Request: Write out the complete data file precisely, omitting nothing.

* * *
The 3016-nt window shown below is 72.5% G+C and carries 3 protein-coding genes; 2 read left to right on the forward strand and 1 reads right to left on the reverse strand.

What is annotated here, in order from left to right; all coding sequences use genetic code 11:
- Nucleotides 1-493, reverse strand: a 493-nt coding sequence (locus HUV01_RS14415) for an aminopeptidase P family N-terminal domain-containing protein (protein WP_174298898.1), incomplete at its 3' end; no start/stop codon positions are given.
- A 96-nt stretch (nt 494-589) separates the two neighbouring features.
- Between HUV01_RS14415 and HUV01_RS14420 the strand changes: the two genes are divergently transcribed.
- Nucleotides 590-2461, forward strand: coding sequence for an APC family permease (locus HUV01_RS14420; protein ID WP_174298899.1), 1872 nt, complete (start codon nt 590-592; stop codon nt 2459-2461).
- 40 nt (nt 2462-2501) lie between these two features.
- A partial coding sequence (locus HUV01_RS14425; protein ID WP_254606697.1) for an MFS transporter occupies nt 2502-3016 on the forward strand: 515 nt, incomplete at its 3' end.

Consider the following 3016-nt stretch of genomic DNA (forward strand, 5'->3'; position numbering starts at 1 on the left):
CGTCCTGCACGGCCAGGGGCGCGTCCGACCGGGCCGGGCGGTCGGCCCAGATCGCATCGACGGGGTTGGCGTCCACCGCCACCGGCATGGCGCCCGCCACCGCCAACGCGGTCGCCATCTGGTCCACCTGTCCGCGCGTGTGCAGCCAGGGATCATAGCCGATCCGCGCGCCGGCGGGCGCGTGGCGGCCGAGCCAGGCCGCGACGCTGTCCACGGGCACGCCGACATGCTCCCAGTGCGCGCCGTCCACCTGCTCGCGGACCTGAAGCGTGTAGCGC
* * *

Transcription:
The 3016-nt window shown below is 72.5% G+C and carries 3 protein-coding genes; 2 read left to right on the forward strand and 1 reads right to left on the reverse strand.

What is annotated here, in order from left to right; all coding sequences use genetic code 11:
- Nucleotides 1-493, reverse strand: a 493-nt coding sequence (locus HUV01_RS14415) for an aminopeptidase P family N-terminal domain-containing protein (protein WP_174298898.1), incomplete at its 3' end; no start/stop codon positions are given.
- A 96-nt stretch (nt 494-589) separates the two neighbouring features.
- Between HUV01_RS14415 and HUV01_RS14420 the strand changes: the two genes are divergently transcribed.
- Nucleotides 590-2461, forward strand: coding sequence for an APC family permease (locus HUV01_RS14420; protein ID WP_174298899.1), 1872 nt, complete (start codon nt 590-592; stop codon nt 2459-2461).
- 40 nt (nt 2462-2501) lie between these two features.
- A partial coding sequence (locus HUV01_RS14425; protein ID WP_254606697.1) for an MFS transporter occupies nt 2502-3016 on the forward strand: 515 nt, incomplete at its 3' end.

Consider the following 3016-nt stretch of genomic DNA (forward strand, 5'->3'; position numbering starts at 1 on the left):
CGTCCTGCACGGCCAGGGGCGCGTCCGACCGGGCCGGGCGGTCGGCCCAGATCGCATCGACGGGGTTGGCGTCCACCGCCACCGGCATGGCGCCCGCCACCGCCAACGCGGTCGCCATCTGGTCCACCTGTCCGCGCGTGTGCAGCCAGGGATCATAGCCGATCCGCGCGCCGGCGGGCGCGTGGCGGCCGAGCCAGGCCGCGACGCTGTCCACGGGCACGCCGACATGCTCCCAGTGCGCGCCGTCCACCTGCTCGCGGACCTGAAGCGTGTAGCGC